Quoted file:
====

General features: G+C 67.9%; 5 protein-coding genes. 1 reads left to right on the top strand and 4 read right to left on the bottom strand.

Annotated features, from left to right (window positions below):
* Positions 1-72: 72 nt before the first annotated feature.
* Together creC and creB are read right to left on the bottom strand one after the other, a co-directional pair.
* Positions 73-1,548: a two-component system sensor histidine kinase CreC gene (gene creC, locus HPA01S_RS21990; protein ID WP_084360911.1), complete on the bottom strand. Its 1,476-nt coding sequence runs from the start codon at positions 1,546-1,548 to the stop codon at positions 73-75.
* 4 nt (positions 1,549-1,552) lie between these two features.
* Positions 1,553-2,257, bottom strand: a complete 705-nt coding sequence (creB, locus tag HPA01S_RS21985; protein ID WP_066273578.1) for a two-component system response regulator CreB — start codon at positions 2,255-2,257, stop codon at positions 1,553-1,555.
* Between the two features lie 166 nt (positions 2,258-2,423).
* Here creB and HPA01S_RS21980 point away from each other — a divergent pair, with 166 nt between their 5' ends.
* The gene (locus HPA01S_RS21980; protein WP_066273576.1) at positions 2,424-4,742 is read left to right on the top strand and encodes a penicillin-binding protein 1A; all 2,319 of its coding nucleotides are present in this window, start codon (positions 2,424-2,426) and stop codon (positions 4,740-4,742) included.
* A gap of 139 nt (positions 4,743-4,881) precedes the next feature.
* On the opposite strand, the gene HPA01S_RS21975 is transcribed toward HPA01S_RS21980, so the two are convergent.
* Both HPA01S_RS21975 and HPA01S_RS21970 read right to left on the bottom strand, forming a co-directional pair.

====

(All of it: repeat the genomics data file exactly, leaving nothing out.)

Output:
General features: G+C 67.9%; 5 protein-coding genes. 1 reads left to right on the top strand and 4 read right to left on the bottom strand.

Annotated features, from left to right (window positions below):
* Positions 1-72: 72 nt before the first annotated feature.
* Together creC and creB are read right to left on the bottom strand one after the other, a co-directional pair.
* Positions 73-1,548: a two-component system sensor histidine kinase CreC gene (gene creC, locus HPA01S_RS21990; protein ID WP_084360911.1), complete on the bottom strand. Its 1,476-nt coding sequence runs from the start codon at positions 1,546-1,548 to the stop codon at positions 73-75.
* 4 nt (positions 1,549-1,552) lie between these two features.
* Positions 1,553-2,257, bottom strand: a complete 705-nt coding sequence (creB, locus tag HPA01S_RS21985; protein ID WP_066273578.1) for a two-component system response regulator CreB — start codon at positions 2,255-2,257, stop codon at positions 1,553-1,555.
* Between the two features lie 166 nt (positions 2,258-2,423).
* Here creB and HPA01S_RS21980 point away from each other — a divergent pair, with 166 nt between their 5' ends.
* The gene (locus HPA01S_RS21980; protein WP_066273576.1) at positions 2,424-4,742 is read left to right on the top strand and encodes a penicillin-binding protein 1A; all 2,319 of its coding nucleotides are present in this window, start codon (positions 2,424-2,426) and stop codon (positions 4,740-4,742) included.
* A gap of 139 nt (positions 4,743-4,881) precedes the next feature.
* On the opposite strand, the gene HPA01S_RS21975 is transcribed toward HPA01S_RS21980, so the two are convergent.
* Both HPA01S_RS21975 and HPA01S_RS21970 read right to left on the bottom strand, forming a co-directional pair.